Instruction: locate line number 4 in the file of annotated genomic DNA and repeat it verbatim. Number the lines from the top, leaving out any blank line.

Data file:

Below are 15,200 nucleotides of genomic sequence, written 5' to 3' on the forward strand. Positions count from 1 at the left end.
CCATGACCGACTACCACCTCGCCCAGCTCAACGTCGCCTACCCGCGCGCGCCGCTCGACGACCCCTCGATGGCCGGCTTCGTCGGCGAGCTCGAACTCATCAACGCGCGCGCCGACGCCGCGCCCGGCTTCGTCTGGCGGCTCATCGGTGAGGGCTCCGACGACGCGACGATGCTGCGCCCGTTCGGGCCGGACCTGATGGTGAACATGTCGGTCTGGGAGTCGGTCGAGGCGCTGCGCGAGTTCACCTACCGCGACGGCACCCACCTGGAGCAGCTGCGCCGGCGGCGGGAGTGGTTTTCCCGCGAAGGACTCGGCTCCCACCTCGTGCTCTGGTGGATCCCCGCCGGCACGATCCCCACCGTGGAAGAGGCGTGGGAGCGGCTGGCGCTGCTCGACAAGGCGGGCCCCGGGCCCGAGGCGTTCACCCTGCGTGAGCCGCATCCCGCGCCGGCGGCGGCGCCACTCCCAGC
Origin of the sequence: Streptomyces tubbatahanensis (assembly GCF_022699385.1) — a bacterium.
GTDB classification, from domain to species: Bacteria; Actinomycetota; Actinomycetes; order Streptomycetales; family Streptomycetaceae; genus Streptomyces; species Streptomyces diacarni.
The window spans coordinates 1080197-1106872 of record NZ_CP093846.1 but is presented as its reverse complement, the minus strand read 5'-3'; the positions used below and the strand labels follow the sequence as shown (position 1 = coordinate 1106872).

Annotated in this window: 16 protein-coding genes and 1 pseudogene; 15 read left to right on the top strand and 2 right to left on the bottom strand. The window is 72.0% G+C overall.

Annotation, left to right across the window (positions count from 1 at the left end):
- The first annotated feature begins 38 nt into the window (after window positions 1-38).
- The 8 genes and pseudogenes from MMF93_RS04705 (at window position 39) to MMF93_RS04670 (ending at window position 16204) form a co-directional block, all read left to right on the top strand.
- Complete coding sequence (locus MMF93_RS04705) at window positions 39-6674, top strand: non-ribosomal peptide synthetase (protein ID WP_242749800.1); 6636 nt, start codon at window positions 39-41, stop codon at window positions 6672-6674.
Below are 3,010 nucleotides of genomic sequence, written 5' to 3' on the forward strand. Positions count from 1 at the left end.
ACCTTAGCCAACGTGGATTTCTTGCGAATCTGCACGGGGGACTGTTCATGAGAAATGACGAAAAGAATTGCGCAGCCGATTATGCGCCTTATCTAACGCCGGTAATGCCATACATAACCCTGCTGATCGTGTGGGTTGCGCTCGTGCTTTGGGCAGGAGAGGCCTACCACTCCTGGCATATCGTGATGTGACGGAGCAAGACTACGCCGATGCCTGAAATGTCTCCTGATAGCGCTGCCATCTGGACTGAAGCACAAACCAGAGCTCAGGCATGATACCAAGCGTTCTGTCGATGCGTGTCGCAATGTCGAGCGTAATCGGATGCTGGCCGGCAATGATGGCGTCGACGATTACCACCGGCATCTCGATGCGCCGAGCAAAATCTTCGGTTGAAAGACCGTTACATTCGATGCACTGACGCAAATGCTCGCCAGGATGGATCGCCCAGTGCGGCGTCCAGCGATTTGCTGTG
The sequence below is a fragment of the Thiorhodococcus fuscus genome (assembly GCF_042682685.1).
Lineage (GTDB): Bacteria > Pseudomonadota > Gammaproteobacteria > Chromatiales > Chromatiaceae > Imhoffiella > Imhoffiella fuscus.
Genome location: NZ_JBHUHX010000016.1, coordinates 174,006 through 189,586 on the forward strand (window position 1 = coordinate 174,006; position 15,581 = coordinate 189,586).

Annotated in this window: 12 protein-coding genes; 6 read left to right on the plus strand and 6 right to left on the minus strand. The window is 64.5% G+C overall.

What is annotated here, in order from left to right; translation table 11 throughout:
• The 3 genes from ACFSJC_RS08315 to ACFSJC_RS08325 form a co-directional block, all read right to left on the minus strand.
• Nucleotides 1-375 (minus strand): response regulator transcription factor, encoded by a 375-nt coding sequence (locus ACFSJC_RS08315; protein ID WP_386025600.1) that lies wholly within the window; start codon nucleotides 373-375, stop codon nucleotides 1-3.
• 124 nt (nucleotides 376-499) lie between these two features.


GTDB classification, from domain to species: Bacteria; Actinomycetota; Actinomycetes; order Streptomycetales; family Streptomycetaceae; genus Streptomyces; species Streptomyces diacarni.